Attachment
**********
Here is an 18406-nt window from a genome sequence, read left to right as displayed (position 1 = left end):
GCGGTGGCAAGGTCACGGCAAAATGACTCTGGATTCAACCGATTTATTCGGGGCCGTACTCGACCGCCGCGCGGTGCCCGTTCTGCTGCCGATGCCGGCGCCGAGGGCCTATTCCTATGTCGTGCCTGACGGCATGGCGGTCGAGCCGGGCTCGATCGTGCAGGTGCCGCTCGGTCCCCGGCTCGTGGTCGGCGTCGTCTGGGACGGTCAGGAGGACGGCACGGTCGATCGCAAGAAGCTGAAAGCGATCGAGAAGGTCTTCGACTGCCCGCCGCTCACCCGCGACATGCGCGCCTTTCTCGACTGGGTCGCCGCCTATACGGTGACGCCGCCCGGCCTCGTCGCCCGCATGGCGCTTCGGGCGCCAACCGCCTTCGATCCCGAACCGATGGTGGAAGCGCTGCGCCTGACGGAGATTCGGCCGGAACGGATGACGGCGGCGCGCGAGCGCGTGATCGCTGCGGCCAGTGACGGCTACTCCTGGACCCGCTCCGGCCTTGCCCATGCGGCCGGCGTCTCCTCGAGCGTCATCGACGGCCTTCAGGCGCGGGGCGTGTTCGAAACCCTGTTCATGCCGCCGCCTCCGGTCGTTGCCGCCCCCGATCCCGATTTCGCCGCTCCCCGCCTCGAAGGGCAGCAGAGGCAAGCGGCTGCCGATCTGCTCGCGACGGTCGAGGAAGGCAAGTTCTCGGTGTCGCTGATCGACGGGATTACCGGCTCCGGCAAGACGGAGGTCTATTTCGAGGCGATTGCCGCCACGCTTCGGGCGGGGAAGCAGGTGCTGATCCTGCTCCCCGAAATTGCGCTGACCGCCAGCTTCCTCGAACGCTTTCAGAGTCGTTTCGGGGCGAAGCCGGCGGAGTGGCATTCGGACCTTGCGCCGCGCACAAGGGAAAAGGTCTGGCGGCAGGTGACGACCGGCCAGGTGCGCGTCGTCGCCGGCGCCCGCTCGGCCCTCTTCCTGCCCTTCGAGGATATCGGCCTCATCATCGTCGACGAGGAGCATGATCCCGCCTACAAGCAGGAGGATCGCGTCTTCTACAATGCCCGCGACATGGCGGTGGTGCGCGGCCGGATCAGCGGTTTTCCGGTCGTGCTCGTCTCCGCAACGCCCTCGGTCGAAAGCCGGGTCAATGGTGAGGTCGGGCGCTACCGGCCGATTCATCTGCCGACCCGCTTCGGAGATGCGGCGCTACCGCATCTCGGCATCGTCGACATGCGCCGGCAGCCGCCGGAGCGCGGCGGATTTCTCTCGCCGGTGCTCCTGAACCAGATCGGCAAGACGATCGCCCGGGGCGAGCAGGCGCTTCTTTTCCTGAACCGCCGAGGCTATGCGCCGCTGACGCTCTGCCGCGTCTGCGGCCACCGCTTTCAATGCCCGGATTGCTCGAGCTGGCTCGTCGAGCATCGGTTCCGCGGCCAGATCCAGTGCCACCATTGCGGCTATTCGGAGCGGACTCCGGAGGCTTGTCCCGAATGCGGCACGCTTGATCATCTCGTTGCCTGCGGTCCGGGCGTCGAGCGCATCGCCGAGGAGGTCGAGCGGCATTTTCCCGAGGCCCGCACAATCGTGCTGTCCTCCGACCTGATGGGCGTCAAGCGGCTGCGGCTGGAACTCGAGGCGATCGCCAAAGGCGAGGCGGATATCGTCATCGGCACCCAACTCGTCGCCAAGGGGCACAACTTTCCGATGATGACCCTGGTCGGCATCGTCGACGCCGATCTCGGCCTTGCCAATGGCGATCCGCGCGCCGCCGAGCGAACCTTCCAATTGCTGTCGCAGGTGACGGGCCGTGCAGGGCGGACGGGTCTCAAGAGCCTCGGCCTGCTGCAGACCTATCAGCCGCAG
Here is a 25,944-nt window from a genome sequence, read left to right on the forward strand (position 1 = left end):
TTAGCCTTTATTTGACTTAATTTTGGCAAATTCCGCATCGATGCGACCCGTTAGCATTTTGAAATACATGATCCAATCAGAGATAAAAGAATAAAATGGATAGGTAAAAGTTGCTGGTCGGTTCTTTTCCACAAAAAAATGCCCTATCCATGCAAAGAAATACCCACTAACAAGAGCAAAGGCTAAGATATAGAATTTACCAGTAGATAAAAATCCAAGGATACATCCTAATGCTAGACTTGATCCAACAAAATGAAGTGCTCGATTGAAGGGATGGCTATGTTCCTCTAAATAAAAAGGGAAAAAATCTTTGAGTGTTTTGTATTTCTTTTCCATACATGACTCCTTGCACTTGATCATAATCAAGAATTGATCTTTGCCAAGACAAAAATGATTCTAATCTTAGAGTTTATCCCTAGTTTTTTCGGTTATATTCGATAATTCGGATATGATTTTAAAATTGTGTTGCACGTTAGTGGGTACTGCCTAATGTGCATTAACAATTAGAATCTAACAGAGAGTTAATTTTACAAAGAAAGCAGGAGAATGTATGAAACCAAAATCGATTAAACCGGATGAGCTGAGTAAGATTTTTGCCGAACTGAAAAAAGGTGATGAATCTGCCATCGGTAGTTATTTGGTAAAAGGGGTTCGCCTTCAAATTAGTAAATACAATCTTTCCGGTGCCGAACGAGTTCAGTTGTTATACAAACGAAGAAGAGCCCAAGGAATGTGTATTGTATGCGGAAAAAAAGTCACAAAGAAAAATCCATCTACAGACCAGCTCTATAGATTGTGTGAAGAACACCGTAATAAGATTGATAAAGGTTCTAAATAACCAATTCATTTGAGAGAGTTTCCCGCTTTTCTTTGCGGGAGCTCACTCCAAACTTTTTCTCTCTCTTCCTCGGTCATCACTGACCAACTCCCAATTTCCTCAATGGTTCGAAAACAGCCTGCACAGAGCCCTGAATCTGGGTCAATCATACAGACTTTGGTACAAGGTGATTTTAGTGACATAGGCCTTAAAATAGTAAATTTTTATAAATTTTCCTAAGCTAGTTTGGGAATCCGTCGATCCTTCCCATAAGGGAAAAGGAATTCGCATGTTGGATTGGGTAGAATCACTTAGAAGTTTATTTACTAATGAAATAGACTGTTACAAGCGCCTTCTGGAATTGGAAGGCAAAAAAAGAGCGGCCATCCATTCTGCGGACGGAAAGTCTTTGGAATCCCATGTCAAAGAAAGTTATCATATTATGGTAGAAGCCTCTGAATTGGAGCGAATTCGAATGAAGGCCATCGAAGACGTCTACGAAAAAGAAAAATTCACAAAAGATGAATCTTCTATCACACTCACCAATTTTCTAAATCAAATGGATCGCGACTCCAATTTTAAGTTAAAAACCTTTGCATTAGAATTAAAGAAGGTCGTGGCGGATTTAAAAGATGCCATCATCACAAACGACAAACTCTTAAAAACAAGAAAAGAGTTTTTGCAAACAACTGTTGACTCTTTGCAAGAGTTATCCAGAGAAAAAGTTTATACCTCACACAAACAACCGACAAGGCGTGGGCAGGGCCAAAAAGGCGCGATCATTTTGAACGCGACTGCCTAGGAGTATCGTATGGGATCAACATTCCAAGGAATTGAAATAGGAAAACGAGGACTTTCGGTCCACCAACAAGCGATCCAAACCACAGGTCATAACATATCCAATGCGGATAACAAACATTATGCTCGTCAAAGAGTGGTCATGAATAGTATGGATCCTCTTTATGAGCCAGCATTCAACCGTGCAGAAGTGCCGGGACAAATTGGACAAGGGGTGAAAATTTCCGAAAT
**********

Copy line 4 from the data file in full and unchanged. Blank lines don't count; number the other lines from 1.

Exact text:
TTAGCCTTTATTTGACTTAATTTTGGCAAATTCCGCATCGATGCGACCCGTTAGCATTTTGAAATACATGATCCAATCAGAGATAAAAGAATAAAATGGATAGGTAAAAGTTGCTGGTCGGTTCTTTTCCACAAAAAAATGCCCTATCCATGCAAAGAAATACCCACTAACAAGAGCAAAGGCTAAGATATAGAATTTACCAGTAGATAAAAATCCAAGGATACATCCTAATGCTAGACTTGATCCAACAAAATGAAGTGCTCGATTGAAGGGATGGCTATGTTCCTCTAAATAAAAAGGGAAAAAATCTTTGAGTGTTTTGTATTTCTTTTCCATACATGACTCCTTGCACTTGATCATAATCAAGAATTGATCTTTGCCAAGACAAAAATGATTCTAATCTTAGAGTTTATCCCTAGTTTTTTCGGTTATATTCGATAATTCGGATATGATTTTAAAATTGTGTTGCACGTTAGTGGGTACTGCCTAATGTGCATTAACAATTAGAATCTAACAGAGAGTTAATTTTACAAAGAAAGCAGGAGAATGTATGAAACCAAAATCGATTAAACCGGATGAGCTGAGTAAGATTTTTGCCGAACTGAAAAAAGGTGATGAATCTGCCATCGGTAGTTATTTGGTAAAAGGGGTTCGCCTTCAAATTAGTAAATACAATCTTTCCGGTGCCGAACGAGTTCAGTTGTTATACAAACGAAGAAGAGCCCAAGGAATGTGTATTGTATGCGGAAAAAAAGTCACAAAGAAAAATCCATCTACAGACCAGCTCTATAGATTGTGTGAAGAACACCGTAATAAGATTGATAAAGGTTCTAAATAACCAATTCATTTGAGAGAGTTTCCCGCTTTTCTTTGCGGGAGCTCACTCCAAACTTTTTCTCTCTCTTCCTCGGTCATCACTGACCAACTCCCAATTTCCTCAATGGTTCGAAAACAGCCTGCACAGAGCCCTGAATCTGGGTCAATCATACAGACTTTGGTACAAGGTGATTTTAGTGACATAGGCCTTAAAATAGTAAATTTTTATAAATTTTCCTAAGCTAGTTTGGGAATCCGTCGATCCTTCCCATAAGGGAAAAGGAATTCGCATGTTGGATTGGGTAGAATCACTTAGAAGTTTATTTACTAATGAAATAGACTGTTACAAGCGCCTTCTGGAATTGGAAGGCAAAAAAAGAGCGGCCATCCATTCTGCGGACGGAAAGTCTTTGGAATCCCATGTCAAAGAAAGTTATCATATTATGGTAGAAGCCTCTGAATTGGAGCGAATTCGAATGAAGGCCATCGAAGACGTCTACGAAAAAGAAAAATTCACAAAAGATGAATCTTCTATCACACTCACCAATTTTCTAAATCAAATGGATCGCGACTCCAATTTTAAGTTAAAAACCTTTGCATTAGAATTAAAGAAGGTCGTGGCGGATTTAAAAGATGCCATCATCACAAACGACAAACTCTTAAAAACAAGAAAAGAGTTTTTGCAAACAACTGTTGACTCTTTGCAAGAGTTATCCAGAGAAAAAGTTTATACCTCACACAAACAACCGACAAGGCGTGGGCAGGGCCAAAAAGGCGCGATCATTTTGAACGCGACTGCCTAGGAGTATCGTATGGGATCAACATTCCAAGGAATTGAAATAGGAAAACGAGGACTTTCGGTCCACCAACAAGCGATCCAAACCACAGGTCATAACATATCCAATGCGGATAACAAACATTATGCTCGTCAAAGAGTGGTCATGAATAGTATGGATCCTCTTTATGAGCCAGCATTCAACCGTGCAGAAGTGCCGGGACAAATTGGACAAGGGGTGAAAATTTCCGAAAT